Recently in Public Policy Category
The mainstream media loves to talk about "work-family balance." It tells personal stories about how hard it is to juggle deadlines and suppertimes, but rarely asks why that balance is so hard, and how it can be changed. Often, motherhood is when today’s young women first face serious job discrimination and the biases against mothers that are built into American culture, family policy and many marriages.
This inter-generational panel discussion seeks to shed light on discrimination against mothers in the workplace and focus on what can be done to change things for the better. The discussion is moderated by E.J. Graff, WSRC Resident Scholar, and participants include Dana Gershengorn, Neena Pathak (’08) and Mothers Movement Online editor Judith Stadtman Tucker.
Working While Mother: What they don’t tell you…and should
May 8, 2008, 12:30-2:00 PM
For information, please contact Lisa
Lynch, 781.736.8102 or firstname.lastname@example.org
After more than a decade of fierce opposition
split largely along party lines, the New Jersey Senate passed a bill yesterday to
provide state workers with partial wage replacement for up to six weeks of
family and medical leave. Governor Jon Corzine has promised to sign the bill,
which was passed by the state Assembly on March 14, making
The Sloan Work and Family Research Network has released Providing Working Families with an Important Resource: Time, the latest briefing paper in a continuing series on work-life policy issues. The four-page issue brief highlights state legislative activity from 2005-2007 that enables workers to manage their work and family needs without sacrificing their mental and physical health, work responsibilities, salary, or familial responsibilities and summarizes research on how providing such resources impacts workers, businesses, and states. Although the Work and Family Research Network Policy Briefing Series was developed to educate state legislators about current social research on the benefits of implementing work-life reconciliation policies at the state level, the briefs are also an excellent source of information for advocates for caregivers and working families.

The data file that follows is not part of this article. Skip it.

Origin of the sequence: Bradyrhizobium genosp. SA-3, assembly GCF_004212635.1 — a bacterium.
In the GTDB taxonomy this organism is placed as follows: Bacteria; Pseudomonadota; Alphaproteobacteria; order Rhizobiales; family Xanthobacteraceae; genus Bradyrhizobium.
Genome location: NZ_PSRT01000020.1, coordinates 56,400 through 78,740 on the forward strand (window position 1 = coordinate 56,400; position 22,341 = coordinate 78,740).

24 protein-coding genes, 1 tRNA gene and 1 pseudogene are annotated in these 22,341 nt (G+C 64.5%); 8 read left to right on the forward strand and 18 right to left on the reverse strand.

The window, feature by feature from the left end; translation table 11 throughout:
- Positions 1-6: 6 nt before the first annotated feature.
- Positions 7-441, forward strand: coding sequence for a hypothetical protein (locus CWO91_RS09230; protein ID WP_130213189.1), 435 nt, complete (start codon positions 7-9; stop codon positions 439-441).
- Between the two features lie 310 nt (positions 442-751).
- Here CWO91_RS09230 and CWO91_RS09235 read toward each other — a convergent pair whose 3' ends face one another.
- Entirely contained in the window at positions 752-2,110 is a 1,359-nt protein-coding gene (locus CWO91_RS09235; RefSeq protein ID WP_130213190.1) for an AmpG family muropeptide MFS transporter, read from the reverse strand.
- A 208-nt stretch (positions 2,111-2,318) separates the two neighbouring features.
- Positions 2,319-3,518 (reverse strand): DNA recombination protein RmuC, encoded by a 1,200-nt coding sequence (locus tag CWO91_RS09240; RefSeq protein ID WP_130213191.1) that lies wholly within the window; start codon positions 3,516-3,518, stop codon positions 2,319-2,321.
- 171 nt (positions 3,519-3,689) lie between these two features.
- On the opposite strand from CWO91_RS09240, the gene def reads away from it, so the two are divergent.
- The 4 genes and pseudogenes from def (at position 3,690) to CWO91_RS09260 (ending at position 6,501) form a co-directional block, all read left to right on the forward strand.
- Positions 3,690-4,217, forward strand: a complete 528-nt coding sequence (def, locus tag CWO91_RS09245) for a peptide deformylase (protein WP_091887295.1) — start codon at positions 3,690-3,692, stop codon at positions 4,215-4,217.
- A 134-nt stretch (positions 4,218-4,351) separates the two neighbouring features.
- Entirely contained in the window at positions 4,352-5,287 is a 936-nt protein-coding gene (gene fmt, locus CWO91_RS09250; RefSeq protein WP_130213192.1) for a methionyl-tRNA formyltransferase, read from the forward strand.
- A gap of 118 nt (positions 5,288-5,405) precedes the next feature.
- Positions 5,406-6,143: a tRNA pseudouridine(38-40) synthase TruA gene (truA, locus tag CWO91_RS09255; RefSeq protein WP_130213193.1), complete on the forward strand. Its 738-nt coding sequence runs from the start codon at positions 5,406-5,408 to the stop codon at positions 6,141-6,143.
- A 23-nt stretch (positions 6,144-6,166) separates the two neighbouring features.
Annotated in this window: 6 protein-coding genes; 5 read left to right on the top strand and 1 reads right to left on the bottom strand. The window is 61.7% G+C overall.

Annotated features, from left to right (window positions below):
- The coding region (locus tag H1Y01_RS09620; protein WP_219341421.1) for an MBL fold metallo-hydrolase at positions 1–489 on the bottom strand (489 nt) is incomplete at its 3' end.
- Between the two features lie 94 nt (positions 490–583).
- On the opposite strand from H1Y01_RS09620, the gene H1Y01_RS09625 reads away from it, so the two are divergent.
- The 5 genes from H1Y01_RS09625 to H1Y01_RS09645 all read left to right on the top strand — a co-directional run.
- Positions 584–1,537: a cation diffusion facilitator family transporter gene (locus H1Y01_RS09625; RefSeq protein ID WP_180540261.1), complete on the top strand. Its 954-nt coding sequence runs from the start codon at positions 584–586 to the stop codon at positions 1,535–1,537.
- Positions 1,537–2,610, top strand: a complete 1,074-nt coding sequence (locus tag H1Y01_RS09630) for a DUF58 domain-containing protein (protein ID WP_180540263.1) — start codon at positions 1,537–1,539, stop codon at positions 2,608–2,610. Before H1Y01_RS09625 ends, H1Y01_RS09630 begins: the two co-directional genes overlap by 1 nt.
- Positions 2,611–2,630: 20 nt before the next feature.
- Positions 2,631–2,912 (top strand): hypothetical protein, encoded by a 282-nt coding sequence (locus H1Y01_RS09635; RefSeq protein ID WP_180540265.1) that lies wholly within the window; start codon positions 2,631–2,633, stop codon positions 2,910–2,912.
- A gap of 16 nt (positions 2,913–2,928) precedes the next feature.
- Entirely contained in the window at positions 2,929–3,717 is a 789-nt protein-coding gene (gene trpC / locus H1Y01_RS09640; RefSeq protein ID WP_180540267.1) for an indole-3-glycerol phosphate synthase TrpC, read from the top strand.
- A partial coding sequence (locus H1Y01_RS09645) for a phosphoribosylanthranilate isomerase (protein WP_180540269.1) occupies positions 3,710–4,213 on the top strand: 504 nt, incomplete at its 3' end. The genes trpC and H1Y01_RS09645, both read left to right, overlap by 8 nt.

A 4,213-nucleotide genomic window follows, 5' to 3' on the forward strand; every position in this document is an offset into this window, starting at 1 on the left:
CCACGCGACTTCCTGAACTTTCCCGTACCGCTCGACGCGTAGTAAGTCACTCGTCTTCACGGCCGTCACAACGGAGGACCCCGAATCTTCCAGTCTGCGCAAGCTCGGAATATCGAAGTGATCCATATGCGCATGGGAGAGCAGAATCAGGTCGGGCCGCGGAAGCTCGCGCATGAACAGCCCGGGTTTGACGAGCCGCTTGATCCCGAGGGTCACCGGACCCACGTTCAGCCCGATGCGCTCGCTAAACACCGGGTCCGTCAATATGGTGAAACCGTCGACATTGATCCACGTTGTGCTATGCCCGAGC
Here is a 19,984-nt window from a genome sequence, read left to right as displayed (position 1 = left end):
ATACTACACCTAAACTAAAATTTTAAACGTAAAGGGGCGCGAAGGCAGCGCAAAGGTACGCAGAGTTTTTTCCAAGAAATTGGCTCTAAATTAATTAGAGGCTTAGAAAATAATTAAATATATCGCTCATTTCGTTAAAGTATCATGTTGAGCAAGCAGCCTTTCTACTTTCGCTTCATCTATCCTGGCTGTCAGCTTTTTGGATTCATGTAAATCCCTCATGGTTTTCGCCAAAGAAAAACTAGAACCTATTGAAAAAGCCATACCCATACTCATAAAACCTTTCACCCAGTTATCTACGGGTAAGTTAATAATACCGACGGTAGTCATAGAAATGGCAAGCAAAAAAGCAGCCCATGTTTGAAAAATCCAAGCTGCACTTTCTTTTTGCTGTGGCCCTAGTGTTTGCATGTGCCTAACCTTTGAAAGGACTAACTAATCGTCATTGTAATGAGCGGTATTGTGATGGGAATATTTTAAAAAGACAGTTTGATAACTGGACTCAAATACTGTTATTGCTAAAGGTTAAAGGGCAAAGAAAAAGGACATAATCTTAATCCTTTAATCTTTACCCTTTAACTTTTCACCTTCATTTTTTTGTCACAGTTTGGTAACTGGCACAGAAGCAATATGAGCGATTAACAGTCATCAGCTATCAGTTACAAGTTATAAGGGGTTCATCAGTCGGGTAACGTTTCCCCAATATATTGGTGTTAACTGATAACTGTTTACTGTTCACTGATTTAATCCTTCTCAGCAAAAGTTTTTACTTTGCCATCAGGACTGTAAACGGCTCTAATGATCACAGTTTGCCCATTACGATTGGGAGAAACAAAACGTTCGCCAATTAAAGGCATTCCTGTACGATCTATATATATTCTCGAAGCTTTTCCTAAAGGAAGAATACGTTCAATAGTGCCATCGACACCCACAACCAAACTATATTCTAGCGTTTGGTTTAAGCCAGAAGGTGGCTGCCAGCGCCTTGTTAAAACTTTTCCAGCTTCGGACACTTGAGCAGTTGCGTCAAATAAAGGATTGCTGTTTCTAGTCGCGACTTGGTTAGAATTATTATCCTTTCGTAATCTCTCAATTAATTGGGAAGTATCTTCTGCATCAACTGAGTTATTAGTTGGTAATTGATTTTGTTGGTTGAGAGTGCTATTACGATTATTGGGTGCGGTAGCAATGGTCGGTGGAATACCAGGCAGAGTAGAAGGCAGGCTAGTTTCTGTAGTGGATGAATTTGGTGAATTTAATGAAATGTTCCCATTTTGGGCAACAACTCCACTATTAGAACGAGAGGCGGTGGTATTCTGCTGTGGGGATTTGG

The Work and Family Research Network has also published a new compilation of state profiles on work-family policy action covering legislative activity during the 2007 session for all 50 states. The one-page profiles provide a snapshot of state workforce demographics and how each state addresses issues facing working families. All 50 Work and Family State Profiles can be accessed from an interactive, online map.
Progressive writers and pundits --
myself included -- have fallen into the habit of defining the suite of
comprehensive health care, labor, and social insurance policies necessary to promote
shared prosperity and social inclusion in
An analysis by the National Women's Law Center of spending cuts
included in the Bush administration's proposed FY'09 budget finds that "The
President’s budget seeks to cut health care, nutrition and energy assistance
for low-income families, violence against women programs, and social services
for vulnerable families:"
On February 13, the Senate Health, Education, Labor, and Pensions Subcommittee on Children and Families held a hearing on the past success and future challenges of the Family and Medical Leave Act. A report from The Source newsletter (published by Women's Policy, Inc., a non-profit organization that tracks women's issues in Congress) highlights testimony by Senator Christopher Dodd (D-CT), Victoria Lipnic of the Department of Labor, Deborah Ness of the National Partnership for Women and Families, and Katheryn Elliot on behalf of the Society for Human Resources Management, a business-friendly professional association.